2017 ORS 199.487¹
Commission authority to initiate minor boundary change
  • nonapplicability of certain boundary change procedures
  • effect of commission action

(1) Within the jurisdiction of a boundary commission, a minor boundary change proceeding may be initiated as provided by ORS 199.490 (Procedure for minor boundary changes or transfers of territory). In addition, a city annexation proceeding may be initiated as provided by ORS 222.750 (Annexation of unincorporated territory surrounded by city) or 222.840 (Short title) to 222.915 (Application of ORS 222.840 to 222.915). Minor boundary change proceedings shall be conducted as provided by this section and ORS 199.490 (Procedure for minor boundary changes or transfers of territory) to 199.534 (Legislative annexation of territory to cities and districts).

(2) ORS 222.111 (Authority and procedure for annexation) to 222.180 (Effective date of annexation), 222.460 (Procedures for withdrawal of territory) and the statutes of the state that govern annexation of territory to, or withdrawal of territory from, districts do not apply in territory subject to the jurisdiction of a boundary commission. However, a city annexation proposal initiated under ORS 199.490 (Procedure for minor boundary changes or transfers of territory) may include a tax differential proposal authorized by ORS 222.111 (Authority and procedure for annexation) (3). Notwithstanding ORS 199.490 (Procedure for minor boundary changes or transfers of territory) (2)(b), 222.173 (Time limit for filing statements of consent) (1), 222.175 (City to provide information on taxes and services when soliciting statements of consent) or any other requirement for obtaining consent to annexation, a city or district may use a consent to annexation contained in contracts authorized by ORS 198.869 (Annexation contract) or 222.115 (Annexation contracts) in formulating annexation proposals or petitions under ORS 198.855 (Annexation election), 199.490 (Procedure for minor boundary changes or transfers of territory) (2), 222.125 (Annexation by consent of all owners of land and majority of electors) or 222.170 (Annexation by consent before public hearing or order for election) for properties whose owners have signed such consents to annexation. ORS 222.530 (Procedure for division of assets on withdrawal of part of district) shall not apply in territory subject to the jurisdiction of a boundary commission unless the affected territory constitutes at least 60 percent of the area and 60 percent of the assessed value of the district.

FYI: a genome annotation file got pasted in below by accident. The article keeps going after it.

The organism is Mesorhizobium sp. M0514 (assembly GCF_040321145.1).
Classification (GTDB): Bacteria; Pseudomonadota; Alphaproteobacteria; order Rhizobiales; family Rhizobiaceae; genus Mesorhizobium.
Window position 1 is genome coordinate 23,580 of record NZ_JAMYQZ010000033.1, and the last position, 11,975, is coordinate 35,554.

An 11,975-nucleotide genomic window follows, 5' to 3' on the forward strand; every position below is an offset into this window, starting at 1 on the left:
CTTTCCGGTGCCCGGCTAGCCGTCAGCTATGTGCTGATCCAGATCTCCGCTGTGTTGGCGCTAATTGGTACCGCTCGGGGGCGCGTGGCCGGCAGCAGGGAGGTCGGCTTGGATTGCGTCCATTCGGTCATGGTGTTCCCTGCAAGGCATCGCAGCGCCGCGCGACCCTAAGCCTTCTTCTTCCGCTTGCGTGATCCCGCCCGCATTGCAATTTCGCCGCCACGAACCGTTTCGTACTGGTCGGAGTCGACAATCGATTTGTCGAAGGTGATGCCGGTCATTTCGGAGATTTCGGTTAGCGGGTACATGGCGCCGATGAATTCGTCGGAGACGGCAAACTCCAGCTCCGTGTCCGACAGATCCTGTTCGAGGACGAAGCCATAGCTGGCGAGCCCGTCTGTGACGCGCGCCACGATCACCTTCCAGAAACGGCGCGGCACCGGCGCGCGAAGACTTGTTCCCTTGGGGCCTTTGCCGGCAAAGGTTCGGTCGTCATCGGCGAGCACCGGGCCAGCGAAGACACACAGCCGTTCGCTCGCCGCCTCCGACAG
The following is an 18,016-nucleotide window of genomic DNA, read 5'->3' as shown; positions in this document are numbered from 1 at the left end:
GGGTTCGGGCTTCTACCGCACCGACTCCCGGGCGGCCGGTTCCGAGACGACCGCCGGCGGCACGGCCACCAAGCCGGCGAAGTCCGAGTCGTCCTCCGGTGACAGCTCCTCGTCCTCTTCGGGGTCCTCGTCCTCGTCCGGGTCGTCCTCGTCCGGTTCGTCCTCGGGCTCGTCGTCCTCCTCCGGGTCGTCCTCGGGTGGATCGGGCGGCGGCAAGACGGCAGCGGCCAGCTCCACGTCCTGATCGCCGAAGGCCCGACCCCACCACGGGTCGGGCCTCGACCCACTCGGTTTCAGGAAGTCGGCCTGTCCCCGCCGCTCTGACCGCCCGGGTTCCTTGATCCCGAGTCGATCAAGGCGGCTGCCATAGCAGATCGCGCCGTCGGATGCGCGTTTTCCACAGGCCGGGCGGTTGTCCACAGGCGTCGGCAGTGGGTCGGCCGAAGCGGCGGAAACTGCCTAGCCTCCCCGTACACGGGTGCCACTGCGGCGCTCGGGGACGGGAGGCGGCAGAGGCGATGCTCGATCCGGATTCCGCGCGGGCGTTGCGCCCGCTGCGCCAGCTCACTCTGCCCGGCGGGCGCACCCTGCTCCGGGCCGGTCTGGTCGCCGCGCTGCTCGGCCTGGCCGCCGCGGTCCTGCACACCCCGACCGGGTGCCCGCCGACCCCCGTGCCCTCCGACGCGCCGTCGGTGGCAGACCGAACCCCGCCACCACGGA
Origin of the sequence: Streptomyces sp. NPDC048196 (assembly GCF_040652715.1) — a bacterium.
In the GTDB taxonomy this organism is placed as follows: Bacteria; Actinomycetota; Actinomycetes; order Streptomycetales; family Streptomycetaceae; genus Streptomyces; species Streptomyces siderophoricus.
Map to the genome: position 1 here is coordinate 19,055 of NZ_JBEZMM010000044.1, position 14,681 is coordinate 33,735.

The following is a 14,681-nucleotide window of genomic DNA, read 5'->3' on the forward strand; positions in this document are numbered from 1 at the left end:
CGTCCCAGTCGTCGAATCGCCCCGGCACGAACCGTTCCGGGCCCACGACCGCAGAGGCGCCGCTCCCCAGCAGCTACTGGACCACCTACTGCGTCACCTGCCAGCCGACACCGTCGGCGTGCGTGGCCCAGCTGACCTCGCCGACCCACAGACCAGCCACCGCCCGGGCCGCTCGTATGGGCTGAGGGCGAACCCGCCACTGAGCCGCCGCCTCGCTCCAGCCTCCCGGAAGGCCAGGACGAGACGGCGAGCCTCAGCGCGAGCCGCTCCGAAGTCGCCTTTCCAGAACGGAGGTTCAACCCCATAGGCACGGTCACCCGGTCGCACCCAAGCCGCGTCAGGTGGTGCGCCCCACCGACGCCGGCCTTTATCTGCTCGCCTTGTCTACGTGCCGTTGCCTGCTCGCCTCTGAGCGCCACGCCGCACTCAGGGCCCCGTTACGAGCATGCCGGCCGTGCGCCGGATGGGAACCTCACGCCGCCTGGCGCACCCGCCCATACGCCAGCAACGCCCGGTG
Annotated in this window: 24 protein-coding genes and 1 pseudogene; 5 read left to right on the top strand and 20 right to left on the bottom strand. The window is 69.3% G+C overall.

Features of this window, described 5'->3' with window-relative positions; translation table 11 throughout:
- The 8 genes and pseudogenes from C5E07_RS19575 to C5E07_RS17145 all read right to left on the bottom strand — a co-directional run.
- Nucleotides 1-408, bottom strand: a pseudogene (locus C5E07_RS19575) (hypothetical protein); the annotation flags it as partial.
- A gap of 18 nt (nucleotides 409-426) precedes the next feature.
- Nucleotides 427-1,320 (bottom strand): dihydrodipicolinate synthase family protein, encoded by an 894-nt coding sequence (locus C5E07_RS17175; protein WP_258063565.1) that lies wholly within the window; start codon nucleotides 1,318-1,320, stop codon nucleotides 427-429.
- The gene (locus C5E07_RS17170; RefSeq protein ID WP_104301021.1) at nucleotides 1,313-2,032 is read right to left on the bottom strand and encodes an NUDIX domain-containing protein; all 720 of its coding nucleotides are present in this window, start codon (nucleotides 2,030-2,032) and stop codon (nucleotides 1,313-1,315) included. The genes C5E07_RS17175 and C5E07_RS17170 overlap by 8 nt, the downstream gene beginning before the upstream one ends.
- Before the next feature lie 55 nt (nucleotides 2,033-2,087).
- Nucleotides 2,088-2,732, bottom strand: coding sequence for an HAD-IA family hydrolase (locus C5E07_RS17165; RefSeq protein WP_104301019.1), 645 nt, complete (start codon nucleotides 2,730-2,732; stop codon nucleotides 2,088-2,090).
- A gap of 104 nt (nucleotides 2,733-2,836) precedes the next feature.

(3) Notwithstanding any charter or statutory provision to the contrary, a final order or a proclamation of a boundary commission declaring a minor boundary change approved is effective to change the boundary of the city or district without the necessity of any further action by the electors or the governing body of the city or district. [Formerly 199.540; 1979 c.880 §3; 1983 c.336 §15; 1985 c.702 §17; 1989 c.92 §23; 1989 c.1063 §12; 1991 c.637 §6]

Notes of Decisions

Use of con­sents to annexa­tion contained in contracts for “formulating annexa­tion proposals” allows applica­tion of con­sents toward satisfac­tion of majority-con­sent pro­vi­sions. Johnson v. City of La Grande, 167 Or App 35, 1 P3d 1036 (2000)

Use of con­sents in contracts to formulate annexa­tion proposal “for properties whose owners have signed such con­sents to annexa­tion” does not limit scope of proposal to properties of con­senting owners. Johnson v. City of La Grande, 167 Or App 35, 1 P3d 1036 (2000)

Notes of Decisions

The statutory scheme of authority and pro­ce­dures for com­mis­sions created by this Act, plus adherence to the prescribed pro­ce­dure as set out in the Act, release the com­mis­sions from the limita­tions placed upon local govern­mental bodies in zone-change matters in Fasano v. Washington County Comm., 264 Or 574, 507 P2d 23 (1973). Marion County Fire Dist. 1 v. Marion-Polk County Local Govt. Boundary Comm., 19 Or App 108, 526 P2d 1031 (1974), Sup Ct review denied

In Proceeding Involving Proposed Merger of Three Water Districts

1) no elec­tion was re­quired before com­mis­sion order approving merger could take effect; 2) com­mis­sion made the findings re­quired by statute; 3) com­mis­sion’s findings were supported by substantial evidence, adequate for review and sufficient to support its order; and 4) these sec­tions did not constitute invalid delega­tion of legislative power. Redland Water District v. Portland Metro. Area LGBC, 63 Or App 641, 665 P2d 1241 (1983), Sup Ct review denied

Atty. Gen. Opinions

Dissolu­tion of insolvent metropolitan service district, (1972) Vol 35, p 1117

1 Legislative Counsel Committee, CHAPTER 199—County Consolidation, https://­www.­oregonlegislature.­gov/­bills_laws/­ors/­ors199.­html (2017) (last ac­cessed Mar. 30, 2018).
 
2 Legislative Counsel Committee, Annotations to the Oregon Revised Stat­utes, Cumulative Supplement - 2017, Chapter 199, https://­www.­oregonlegislature.­gov/­bills_laws/­ors/­ano199.­html (2017) (last ac­cessed Mar. 30, 2018).
 
3 OregonLaws.org assembles these lists by analyzing references between Sections. Each listed item refers back to the current Section in its own text. The result reveals relationships in the code that may not have otherwise been apparent.